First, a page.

Not a resident of the United States?
  • Travel Guard travel news provides travel tips and news on cruises, airlines, honeymoon travel and adventure travel. Travel Guard news also includes news on the latest gadgets for all travel as well as news on interesting destinations worldwide for people who love travel.

    Brafton provides a current selection of breaking industry news for Travel Guard. All industry and travel news is prepared by Brafton and as such does not represent the views or opinions of Travel Guard. © Brafton 2012

  • Tips for a long flight

    2013-10-29

    The longest nonstop flight in the world - spanning 19 hours from Singapore to Newark - will soon be canceled. However, there are still plenty of long hauls across the globe to wear down travelers' nerves. For those that cringe at any flight longer than 3 hours, here are some travel tips and tricks for getting through the big ones.

    Turning back the clocks
    One of the biggest hurdles for long-distance travelers is the grogginess that comes with crossing multiple time zones in a day. In honor of the flight's cancelation, CNN Travel has culled advice from business travel veterans who called the jet-lag inducing flight a second home. Chris Uriarte, an American Express executive who logs 200,000 flight miles a year and has braved the Singapore sling some dozen times, recommends preparing for time zone-hopping days before takeoff.

    "You should try on the day before to get on the same clock as your destination," said Uriarte. "For long west-to-east flights - a day or two before you leave, start moving your bedtime earlier in the evening. For long east-to-west flights, try to delay sleep until late at night."

    This may require some extra effort on the part of a traveler, but it will ultimately result in better productivity once the plane has touched down, claimed Uriarte.

    Picking your position
    Airlines are constantly redrawing the lines for leg room and the size of their coach cabins, often to the disadvantage of the everyday traveler. However, smart travelers can maximize their comfort no matter the airline by keeping some basic seating principles in mind.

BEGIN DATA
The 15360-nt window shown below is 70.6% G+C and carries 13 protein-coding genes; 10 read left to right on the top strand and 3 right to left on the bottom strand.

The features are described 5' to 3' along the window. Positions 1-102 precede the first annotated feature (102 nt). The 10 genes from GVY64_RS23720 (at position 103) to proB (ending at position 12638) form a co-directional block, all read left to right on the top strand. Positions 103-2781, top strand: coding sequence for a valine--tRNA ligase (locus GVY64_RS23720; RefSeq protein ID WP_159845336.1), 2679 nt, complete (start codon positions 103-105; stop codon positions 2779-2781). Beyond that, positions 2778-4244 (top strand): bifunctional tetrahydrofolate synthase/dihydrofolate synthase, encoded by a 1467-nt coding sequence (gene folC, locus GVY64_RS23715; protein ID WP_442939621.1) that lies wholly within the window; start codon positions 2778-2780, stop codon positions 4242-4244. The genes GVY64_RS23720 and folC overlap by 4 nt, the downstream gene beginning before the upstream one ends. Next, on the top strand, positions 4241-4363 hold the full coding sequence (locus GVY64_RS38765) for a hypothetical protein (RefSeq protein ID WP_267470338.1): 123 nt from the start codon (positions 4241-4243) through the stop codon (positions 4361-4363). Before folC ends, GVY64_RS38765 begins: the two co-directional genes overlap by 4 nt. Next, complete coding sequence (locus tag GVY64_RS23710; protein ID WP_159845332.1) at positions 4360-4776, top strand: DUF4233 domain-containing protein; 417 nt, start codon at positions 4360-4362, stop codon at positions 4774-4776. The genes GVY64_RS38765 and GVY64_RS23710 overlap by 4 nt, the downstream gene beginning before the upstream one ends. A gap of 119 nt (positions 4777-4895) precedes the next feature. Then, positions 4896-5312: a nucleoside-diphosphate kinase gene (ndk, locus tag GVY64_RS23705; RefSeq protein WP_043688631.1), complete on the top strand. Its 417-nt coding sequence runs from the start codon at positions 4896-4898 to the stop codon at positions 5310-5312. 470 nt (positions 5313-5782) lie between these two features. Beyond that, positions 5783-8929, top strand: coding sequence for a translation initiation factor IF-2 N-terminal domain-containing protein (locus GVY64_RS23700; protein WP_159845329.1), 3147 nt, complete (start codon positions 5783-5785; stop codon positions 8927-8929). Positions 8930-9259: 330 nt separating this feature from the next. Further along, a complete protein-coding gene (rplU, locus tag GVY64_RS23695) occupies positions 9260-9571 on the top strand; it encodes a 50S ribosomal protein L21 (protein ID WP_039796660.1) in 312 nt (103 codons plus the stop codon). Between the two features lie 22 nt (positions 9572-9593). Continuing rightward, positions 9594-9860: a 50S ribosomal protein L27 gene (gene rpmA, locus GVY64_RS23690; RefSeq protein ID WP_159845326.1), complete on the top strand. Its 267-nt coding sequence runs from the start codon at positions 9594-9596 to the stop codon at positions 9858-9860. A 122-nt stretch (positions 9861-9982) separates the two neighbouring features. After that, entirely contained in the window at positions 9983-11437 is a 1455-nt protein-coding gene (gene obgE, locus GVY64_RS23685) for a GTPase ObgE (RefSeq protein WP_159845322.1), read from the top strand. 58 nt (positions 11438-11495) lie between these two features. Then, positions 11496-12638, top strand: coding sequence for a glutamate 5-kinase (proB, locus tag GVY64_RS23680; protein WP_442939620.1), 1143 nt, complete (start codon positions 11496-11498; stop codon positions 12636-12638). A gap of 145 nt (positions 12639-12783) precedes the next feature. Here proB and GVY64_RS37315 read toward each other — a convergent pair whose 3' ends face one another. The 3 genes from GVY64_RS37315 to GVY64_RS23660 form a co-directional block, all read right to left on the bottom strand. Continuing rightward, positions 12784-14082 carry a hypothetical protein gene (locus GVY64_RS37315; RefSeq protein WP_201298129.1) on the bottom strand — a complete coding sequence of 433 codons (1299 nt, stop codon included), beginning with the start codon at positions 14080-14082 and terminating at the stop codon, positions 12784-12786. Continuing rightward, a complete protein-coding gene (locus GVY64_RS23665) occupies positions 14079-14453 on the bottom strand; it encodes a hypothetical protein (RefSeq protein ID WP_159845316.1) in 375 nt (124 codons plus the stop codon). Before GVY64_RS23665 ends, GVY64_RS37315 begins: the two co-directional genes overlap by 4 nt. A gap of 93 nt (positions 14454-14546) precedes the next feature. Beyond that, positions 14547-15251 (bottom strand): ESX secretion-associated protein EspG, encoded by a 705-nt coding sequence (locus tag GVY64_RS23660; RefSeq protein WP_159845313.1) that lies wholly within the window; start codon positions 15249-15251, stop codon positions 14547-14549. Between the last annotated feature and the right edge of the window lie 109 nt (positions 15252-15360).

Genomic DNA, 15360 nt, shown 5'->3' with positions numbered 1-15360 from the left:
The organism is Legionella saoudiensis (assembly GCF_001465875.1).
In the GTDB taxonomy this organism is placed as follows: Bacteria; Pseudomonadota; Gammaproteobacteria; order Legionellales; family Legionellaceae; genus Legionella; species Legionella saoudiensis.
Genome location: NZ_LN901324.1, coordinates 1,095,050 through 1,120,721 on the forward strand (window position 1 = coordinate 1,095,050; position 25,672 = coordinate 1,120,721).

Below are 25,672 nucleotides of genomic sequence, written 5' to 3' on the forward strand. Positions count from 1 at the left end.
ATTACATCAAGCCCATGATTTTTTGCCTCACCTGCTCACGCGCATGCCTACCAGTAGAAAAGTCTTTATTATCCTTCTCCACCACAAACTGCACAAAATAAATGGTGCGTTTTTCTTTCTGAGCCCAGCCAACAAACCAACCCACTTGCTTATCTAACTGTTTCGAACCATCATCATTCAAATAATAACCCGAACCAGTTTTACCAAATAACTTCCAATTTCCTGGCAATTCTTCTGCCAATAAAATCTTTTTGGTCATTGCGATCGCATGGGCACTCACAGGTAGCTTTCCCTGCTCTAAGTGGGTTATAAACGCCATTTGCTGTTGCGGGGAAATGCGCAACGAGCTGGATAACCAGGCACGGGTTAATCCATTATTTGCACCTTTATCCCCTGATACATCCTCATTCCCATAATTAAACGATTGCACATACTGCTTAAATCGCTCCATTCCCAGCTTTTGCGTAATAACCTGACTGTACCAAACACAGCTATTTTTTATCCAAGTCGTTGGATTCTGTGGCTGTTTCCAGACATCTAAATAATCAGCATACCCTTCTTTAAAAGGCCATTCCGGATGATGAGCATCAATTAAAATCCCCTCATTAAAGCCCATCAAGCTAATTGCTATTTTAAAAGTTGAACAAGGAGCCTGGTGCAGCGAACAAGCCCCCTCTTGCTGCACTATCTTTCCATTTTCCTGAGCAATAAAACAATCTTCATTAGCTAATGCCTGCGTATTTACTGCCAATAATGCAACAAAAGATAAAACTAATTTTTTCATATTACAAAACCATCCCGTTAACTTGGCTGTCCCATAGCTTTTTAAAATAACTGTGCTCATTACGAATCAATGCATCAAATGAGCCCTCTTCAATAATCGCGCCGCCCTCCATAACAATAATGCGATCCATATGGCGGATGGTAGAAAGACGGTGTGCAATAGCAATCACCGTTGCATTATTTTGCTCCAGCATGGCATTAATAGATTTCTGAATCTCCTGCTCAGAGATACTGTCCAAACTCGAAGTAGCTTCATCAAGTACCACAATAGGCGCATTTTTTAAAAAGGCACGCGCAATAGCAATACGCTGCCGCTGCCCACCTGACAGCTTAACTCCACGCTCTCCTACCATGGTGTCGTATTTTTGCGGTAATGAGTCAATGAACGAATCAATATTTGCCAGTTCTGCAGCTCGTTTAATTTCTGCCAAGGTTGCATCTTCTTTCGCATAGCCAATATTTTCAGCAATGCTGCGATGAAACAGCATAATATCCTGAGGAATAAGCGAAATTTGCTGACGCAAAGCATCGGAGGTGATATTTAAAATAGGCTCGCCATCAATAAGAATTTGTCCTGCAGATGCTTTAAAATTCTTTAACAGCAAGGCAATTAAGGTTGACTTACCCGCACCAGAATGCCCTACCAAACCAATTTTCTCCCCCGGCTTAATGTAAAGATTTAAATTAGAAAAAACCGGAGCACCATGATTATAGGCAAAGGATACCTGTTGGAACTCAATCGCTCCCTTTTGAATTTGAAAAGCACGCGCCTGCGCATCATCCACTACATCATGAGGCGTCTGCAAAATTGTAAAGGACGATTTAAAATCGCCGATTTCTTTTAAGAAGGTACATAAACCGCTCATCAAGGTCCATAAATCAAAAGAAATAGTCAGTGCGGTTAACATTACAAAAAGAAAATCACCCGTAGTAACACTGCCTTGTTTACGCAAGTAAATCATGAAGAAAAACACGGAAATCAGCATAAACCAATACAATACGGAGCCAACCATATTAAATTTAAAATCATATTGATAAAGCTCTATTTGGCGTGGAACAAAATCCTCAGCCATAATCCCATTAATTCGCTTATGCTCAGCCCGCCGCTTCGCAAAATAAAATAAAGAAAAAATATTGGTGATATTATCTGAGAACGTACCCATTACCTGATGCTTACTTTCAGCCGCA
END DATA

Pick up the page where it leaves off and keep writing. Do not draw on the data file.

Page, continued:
While it may be hard to admit, business class is invariably more comfortable. Independent Traveler recommends working hard for an upgrade by utilizing frequent flier miles and possibly a travel agent to get the best seats possible. If the day, time or destination of a flight is somehow a secondary concern, it's also possible to nab a last-minute seat on the cheap from airlines.

    If you can't upgrade, remember that even in coach not all seats are equal. Travelers planning to catch some sleep should consider window seats, as it's much easier to doze off when people aren't climbing over you. Additionally, seats behind the engines will be louder. For some, that drowsy roar can be a plus. Otherwise, get a seat closer to the front of the plane.

    Packing right
    What you bring onboard - and leave at home - can make all the difference. Remember essentials such as headphones, eyemasks, pillows and warm layers. However, don't overcrowd yourself with unnecessary gadgets, cords and cables that compete for leg room.

    See also...  

Travel Guard

Close
Travel Guard travel insurance plans include travel insurance & assistance that travels with you.

Coverages may include: Trip cancellation due to terrorism & other named unforeseen events, trip delay, lost baggage, medical emergency, & others. Purchase online for immediate coverage.

Certain coverages are subject to purchase requirements.
See each coverage for details.